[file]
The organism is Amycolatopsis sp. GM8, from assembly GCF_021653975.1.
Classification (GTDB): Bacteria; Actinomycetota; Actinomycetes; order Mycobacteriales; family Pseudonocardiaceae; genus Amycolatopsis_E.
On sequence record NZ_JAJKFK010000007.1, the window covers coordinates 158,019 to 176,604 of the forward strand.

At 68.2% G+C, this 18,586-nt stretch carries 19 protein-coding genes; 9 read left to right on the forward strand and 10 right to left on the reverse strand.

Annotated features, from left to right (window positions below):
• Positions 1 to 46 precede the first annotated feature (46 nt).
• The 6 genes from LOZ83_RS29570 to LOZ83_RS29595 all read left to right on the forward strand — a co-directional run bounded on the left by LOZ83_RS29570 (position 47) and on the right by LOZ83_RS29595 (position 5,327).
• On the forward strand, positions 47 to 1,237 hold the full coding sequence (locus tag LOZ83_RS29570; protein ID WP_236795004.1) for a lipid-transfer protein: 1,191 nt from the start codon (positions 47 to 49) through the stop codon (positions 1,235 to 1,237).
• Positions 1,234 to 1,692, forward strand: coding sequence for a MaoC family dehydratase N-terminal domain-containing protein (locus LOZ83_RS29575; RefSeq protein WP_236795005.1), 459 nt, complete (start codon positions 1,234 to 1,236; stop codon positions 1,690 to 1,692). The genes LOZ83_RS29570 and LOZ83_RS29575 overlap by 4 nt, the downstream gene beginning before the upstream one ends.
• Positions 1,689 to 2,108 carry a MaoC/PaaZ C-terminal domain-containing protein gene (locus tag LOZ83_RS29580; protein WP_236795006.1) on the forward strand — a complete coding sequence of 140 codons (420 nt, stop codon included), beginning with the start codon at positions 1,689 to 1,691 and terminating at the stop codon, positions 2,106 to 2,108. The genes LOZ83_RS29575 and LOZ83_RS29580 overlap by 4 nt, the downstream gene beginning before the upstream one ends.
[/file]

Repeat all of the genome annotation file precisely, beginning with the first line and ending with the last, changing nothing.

The organism is Amycolatopsis sp. GM8, from assembly GCF_021653975.1.
Classification (GTDB): Bacteria; Actinomycetota; Actinomycetes; order Mycobacteriales; family Pseudonocardiaceae; genus Amycolatopsis_E.
On sequence record NZ_JAJKFK010000007.1, the window covers coordinates 158,019 to 176,604 of the forward strand.

At 68.2% G+C, this 18,586-nt stretch carries 19 protein-coding genes; 9 read left to right on the forward strand and 10 right to left on the reverse strand.

Annotated features, from left to right (window positions below):
• Positions 1 to 46 precede the first annotated feature (46 nt).
• The 6 genes from LOZ83_RS29570 to LOZ83_RS29595 all read left to right on the forward strand — a co-directional run bounded on the left by LOZ83_RS29570 (position 47) and on the right by LOZ83_RS29595 (position 5,327).
• On the forward strand, positions 47 to 1,237 hold the full coding sequence (locus tag LOZ83_RS29570; protein ID WP_236795004.1) for a lipid-transfer protein: 1,191 nt from the start codon (positions 47 to 49) through the stop codon (positions 1,235 to 1,237).
• Positions 1,234 to 1,692, forward strand: coding sequence for a MaoC family dehydratase N-terminal domain-containing protein (locus LOZ83_RS29575; RefSeq protein WP_236795005.1), 459 nt, complete (start codon positions 1,234 to 1,236; stop codon positions 1,690 to 1,692). The genes LOZ83_RS29570 and LOZ83_RS29575 overlap by 4 nt, the downstream gene beginning before the upstream one ends.
• Positions 1,689 to 2,108 carry a MaoC/PaaZ C-terminal domain-containing protein gene (locus tag LOZ83_RS29580; protein WP_236795006.1) on the forward strand — a complete coding sequence of 140 codons (420 nt, stop codon included), beginning with the start codon at positions 1,689 to 1,691 and terminating at the stop codon, positions 2,106 to 2,108. The genes LOZ83_RS29575 and LOZ83_RS29580 overlap by 4 nt, the downstream gene beginning before the upstream one ends.